The hydrolytic stability of a lubricant is its ability to hold up to the ingress of water. Water can be a very reactive component to the lubricant’s additive system. Hydrolytically unstable hydraulic fluids form acidic and insoluble contaminants, which can cause system malfunctions due to corrosion, valve sticking or a change in lubricant viscosity. ASTM D2619 is the standard method for defining the hydrolytic stability of a lubricant.
In this test, a lubricant is mixed with water and a copper test specimen, sealed in a pressure-type beverage bottle and rotated for 48 hours at 93 degrees C. At the end of the reaction time, the oil, water and sediment layers are separated for analysis. This test reveals the maximum weight change of copper and the maximum total acidity of the water layer.
Both mineral oil lubricants passed this test, but the PAG lubricant failed. The change in lubricant viscosity was another important parameter the PAG did not pass. These experiments also indicated water sensitivity in the PAG lubricant, which should make keeping it dry a maintenance objective
ASTM D2272 is one of the most popular tests for evaluating how lubricants behave during aging. This test method utilizes an oxygen-pressurized vessel to determine the oxidation stability of turbine oils in the presence of water and a copper catalyst coil at 150 degrees C. The number of minutes required to reach a specific drop in oxygen pressure is the oxidation stability of the test sample. With just a 50-gram sample, you have enough fluid to perform additional experiments.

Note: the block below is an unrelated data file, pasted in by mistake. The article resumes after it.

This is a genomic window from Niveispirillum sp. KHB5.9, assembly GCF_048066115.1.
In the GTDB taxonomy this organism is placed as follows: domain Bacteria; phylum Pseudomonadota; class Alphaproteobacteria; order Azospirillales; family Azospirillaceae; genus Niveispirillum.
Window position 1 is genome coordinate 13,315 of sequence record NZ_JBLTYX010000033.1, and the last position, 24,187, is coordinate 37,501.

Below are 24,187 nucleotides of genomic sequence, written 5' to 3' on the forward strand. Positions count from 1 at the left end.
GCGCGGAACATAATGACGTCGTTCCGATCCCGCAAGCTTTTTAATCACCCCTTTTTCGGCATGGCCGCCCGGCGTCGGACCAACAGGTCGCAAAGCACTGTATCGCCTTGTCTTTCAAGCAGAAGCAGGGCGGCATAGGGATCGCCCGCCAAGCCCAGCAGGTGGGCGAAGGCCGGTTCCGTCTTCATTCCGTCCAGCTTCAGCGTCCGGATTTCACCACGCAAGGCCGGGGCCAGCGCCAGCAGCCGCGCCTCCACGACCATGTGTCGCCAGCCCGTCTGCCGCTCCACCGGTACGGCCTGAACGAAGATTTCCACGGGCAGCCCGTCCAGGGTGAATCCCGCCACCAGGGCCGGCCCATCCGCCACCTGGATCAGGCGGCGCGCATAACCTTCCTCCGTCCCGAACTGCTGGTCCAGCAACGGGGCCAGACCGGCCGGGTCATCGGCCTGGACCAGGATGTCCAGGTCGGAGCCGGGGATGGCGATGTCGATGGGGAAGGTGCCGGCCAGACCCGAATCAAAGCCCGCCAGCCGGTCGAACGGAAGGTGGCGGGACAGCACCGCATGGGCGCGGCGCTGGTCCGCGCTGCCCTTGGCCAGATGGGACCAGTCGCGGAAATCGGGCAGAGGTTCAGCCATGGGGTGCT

Two types of experiments were performed using the D2272 test. The first reacted the fluid until the defined end of test. The second reacted the fluid until the time reached 75 percent of the new fluid value (25 percent of the RPVOT time remaining). Once the fluids have oxidized, their condition can be assessed with additional tests.
ASTM D7843 is the industry standard for testing the varnish potential of in-service lubricants. All four tested lubricants exhibited similar failing varnish values at the end of the RPVOT test. Even the MPC patches showed the lubricants were in a failing condition.